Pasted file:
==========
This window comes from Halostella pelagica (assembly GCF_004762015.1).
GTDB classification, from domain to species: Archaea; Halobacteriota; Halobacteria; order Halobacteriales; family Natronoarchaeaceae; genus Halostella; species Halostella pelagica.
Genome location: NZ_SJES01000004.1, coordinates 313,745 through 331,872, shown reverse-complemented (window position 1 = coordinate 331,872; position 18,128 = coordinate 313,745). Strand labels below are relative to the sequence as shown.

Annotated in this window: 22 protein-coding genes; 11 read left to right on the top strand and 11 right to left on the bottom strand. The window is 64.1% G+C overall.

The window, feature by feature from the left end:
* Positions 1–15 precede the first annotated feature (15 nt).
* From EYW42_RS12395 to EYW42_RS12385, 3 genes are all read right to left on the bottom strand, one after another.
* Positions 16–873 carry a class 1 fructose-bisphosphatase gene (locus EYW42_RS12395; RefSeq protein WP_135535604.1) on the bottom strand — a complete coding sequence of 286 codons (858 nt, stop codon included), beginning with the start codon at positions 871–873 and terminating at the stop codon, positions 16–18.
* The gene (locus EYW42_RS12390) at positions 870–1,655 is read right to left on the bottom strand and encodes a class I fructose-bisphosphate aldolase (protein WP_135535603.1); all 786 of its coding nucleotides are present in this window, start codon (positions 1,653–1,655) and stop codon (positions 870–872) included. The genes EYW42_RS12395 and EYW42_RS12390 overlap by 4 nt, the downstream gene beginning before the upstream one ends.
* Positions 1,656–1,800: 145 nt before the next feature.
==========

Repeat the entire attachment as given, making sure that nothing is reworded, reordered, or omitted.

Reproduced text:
This window comes from Halostella pelagica (assembly GCF_004762015.1).
GTDB classification, from domain to species: Archaea; Halobacteriota; Halobacteria; order Halobacteriales; family Natronoarchaeaceae; genus Halostella; species Halostella pelagica.
Genome location: NZ_SJES01000004.1, coordinates 313,745 through 331,872, shown reverse-complemented (window position 1 = coordinate 331,872; position 18,128 = coordinate 313,745). Strand labels below are relative to the sequence as shown.

Annotated in this window: 22 protein-coding genes; 11 read left to right on the top strand and 11 right to left on the bottom strand. The window is 64.1% G+C overall.

The window, feature by feature from the left end:
* Positions 1–15 precede the first annotated feature (15 nt).
* From EYW42_RS12395 to EYW42_RS12385, 3 genes are all read right to left on the bottom strand, one after another.
* Positions 16–873 carry a class 1 fructose-bisphosphatase gene (locus EYW42_RS12395; RefSeq protein WP_135535604.1) on the bottom strand — a complete coding sequence of 286 codons (858 nt, stop codon included), beginning with the start codon at positions 871–873 and terminating at the stop codon, positions 16–18.
* The gene (locus EYW42_RS12390) at positions 870–1,655 is read right to left on the bottom strand and encodes a class I fructose-bisphosphate aldolase (protein WP_135535603.1); all 786 of its coding nucleotides are present in this window, start codon (positions 1,653–1,655) and stop codon (positions 870–872) included. The genes EYW42_RS12395 and EYW42_RS12390 overlap by 4 nt, the downstream gene beginning before the upstream one ends.
* Positions 1,656–1,800: 145 nt before the next feature.